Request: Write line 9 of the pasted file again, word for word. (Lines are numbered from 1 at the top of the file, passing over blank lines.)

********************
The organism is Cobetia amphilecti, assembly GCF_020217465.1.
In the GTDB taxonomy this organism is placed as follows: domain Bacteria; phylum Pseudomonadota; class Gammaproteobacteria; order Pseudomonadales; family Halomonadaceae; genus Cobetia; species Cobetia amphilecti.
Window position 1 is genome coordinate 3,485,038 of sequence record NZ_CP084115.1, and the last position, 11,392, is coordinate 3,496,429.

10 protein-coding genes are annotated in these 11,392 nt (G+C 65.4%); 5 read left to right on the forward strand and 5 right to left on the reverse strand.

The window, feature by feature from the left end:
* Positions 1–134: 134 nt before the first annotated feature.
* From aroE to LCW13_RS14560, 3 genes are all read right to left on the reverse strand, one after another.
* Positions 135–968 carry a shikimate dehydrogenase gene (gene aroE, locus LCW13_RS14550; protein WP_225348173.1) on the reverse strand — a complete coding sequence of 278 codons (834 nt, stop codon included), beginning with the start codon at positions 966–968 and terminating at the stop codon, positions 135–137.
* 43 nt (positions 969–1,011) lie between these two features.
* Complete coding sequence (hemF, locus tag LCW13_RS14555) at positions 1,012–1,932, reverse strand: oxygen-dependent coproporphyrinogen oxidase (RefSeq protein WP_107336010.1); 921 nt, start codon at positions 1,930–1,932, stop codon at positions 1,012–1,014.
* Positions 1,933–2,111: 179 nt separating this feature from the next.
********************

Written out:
* 43 nt (positions 969–1,011) lie between these two features.